Another reminder of an old rule: apply for a stay in the trial court before petitioning for supersedeas.  Moving on to its discretionary power to issue supersedeas, the court cites appellant’s failure to seek a stay from the trial court as grounds for denying the petition, which ought to serve as an important reminder to appellants that the court of appeal takes this prerequisite seriously:

An application for a stay of a judgment should, wherever possible, be made first in the superior court. [Citation.] The reason is self-evident but it bears repeating.  “A trial court’s familiarity with the evolving circumstances of a case normally constitutes it the appropriate forum to weigh the relative hardships on the parties, including the likelihood that substantial questions will be raised on appeal, and its refusal to grant or to continue an injunction during appeal is entitled to great weight.” [Citation.]

Appellant said it did not apply for a stay in the trial court because it did not believe it had any remedy available to it there (remember that Code of Civil Procedure section 918 would not apply).  However, Since the trial court’s preliminary decree had specifically allowed that the payment date could be postponed “for good cause,” the court of appeal holds that relief was at least theoretically available in the trial court.  Thus, the court denies the petition “on the narrow ground that the [petitioners] should have sought relief in the superior court first.”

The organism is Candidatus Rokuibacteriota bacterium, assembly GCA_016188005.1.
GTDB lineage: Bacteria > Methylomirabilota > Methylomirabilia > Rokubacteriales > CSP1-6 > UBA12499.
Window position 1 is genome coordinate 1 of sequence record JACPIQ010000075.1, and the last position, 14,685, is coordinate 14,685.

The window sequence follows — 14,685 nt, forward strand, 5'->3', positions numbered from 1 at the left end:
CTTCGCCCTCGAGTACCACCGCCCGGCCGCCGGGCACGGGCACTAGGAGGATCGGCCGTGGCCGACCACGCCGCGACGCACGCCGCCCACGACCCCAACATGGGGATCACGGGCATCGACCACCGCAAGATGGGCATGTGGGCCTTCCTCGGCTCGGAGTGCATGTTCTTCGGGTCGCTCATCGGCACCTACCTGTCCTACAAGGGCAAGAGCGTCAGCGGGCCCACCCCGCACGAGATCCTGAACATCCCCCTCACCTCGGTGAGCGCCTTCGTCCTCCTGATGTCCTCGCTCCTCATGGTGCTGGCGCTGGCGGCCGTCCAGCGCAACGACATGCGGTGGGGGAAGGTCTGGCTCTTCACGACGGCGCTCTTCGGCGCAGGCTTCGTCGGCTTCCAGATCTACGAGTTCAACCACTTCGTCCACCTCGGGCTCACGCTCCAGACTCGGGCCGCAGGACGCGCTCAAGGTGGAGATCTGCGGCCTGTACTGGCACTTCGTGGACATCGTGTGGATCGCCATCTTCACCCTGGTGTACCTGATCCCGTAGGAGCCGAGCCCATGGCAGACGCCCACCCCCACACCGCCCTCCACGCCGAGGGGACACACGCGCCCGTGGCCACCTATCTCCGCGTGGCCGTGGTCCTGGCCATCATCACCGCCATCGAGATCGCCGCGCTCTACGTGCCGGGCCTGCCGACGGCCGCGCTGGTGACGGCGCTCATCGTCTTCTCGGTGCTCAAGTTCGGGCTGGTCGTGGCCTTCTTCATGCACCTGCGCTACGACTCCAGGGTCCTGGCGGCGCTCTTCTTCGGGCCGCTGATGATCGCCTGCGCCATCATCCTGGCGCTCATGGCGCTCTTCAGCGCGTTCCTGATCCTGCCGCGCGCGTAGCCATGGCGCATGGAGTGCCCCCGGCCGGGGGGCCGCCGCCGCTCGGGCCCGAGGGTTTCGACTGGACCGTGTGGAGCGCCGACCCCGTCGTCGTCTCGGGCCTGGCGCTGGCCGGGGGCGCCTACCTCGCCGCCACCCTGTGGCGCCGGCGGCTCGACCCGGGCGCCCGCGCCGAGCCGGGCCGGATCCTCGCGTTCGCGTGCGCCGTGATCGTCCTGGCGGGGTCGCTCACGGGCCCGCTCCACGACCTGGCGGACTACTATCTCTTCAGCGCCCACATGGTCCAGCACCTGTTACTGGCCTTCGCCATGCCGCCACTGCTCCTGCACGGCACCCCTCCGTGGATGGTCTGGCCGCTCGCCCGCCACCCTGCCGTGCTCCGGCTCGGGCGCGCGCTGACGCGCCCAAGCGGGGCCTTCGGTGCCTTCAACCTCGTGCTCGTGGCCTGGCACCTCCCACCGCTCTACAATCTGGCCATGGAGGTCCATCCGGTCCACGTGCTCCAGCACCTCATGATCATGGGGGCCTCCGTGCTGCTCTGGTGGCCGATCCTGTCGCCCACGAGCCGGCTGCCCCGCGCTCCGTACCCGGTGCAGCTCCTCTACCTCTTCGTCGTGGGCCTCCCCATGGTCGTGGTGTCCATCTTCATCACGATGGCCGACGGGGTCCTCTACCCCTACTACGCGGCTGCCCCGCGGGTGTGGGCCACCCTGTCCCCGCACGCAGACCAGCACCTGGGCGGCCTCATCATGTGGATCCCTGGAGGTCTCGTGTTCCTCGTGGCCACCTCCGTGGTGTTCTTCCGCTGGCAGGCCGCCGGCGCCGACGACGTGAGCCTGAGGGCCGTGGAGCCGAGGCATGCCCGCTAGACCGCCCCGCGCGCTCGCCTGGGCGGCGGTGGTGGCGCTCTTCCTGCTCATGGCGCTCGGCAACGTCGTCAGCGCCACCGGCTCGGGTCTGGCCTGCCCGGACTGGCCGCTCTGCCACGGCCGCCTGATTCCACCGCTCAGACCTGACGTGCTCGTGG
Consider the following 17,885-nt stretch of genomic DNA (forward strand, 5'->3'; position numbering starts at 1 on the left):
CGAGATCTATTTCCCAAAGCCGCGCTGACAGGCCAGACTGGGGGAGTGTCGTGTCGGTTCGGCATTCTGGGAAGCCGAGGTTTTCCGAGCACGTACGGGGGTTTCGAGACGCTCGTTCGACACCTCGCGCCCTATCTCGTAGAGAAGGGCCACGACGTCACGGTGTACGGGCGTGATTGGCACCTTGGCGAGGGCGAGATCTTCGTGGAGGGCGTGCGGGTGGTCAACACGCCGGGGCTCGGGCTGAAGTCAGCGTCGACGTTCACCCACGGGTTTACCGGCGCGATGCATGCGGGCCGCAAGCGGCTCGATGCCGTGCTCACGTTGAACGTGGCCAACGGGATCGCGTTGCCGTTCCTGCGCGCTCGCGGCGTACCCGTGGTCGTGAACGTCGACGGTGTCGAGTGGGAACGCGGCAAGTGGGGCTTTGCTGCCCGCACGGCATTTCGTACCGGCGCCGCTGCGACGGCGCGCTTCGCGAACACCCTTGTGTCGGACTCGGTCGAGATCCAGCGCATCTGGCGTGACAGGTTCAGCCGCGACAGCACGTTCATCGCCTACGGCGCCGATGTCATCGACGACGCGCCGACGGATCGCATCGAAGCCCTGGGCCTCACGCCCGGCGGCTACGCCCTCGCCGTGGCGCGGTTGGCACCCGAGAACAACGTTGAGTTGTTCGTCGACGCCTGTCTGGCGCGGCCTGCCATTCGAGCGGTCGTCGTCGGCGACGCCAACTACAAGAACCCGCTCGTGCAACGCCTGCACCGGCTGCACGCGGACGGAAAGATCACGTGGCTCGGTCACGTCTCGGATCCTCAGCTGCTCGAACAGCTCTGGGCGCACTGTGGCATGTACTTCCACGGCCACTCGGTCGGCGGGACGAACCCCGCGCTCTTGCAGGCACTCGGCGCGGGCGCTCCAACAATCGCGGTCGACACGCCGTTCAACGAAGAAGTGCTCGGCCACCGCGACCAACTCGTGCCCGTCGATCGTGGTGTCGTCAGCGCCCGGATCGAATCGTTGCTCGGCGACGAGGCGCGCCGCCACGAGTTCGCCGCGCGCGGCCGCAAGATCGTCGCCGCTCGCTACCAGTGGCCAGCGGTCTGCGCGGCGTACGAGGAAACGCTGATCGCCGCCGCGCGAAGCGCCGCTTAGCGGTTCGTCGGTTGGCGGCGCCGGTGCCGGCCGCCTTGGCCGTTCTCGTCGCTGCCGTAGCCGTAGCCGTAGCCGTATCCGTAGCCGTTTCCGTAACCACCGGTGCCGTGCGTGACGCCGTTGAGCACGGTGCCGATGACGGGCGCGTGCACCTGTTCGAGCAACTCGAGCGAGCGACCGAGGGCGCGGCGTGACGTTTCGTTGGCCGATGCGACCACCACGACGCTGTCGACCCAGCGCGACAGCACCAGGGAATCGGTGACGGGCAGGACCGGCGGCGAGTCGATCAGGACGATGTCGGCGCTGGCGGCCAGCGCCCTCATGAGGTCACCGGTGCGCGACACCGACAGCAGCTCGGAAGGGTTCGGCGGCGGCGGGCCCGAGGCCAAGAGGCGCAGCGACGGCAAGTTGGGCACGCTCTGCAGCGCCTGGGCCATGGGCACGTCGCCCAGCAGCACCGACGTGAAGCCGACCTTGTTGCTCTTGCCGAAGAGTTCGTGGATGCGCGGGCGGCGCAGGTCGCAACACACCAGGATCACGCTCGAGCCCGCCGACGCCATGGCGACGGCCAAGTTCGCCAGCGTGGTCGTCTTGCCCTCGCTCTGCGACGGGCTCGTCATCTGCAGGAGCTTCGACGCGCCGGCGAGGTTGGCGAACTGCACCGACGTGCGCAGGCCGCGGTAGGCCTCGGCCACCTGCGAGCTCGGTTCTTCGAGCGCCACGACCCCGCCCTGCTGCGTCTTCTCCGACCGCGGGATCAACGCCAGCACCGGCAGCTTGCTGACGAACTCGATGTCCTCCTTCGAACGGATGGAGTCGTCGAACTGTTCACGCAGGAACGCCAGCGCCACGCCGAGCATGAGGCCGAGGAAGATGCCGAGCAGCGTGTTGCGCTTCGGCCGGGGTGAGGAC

Make sure you provide an adequate record when you are seeking supersedeas.  Petitions for supersedeas are often filed prior to preparation of the record on appeal, so the petitioner is responsible for submitting documents to the court of appeal sufficient to decide the petition.  (Cal. Rules of Court, rule 8.112(a)(4)(B)(iv).)  Though appellants argued that it would raise a substantial question on appeal regarding the propriety of the appraisal procedure, it did not even submit its own papers opposing the motion to confirm the valuation.  Their failure to do so could only emphasize that the superior court, because of its familiarity with the case, was better suited to first entertain a request for a stay.

By the way, the case is very interesting reading on the subject of involuntary dissolution.

One Comment

  • Joe

    This is absolutely an exciting case. It’s a shame when case law gets stangant and the laws are mired in decades old procedural issues.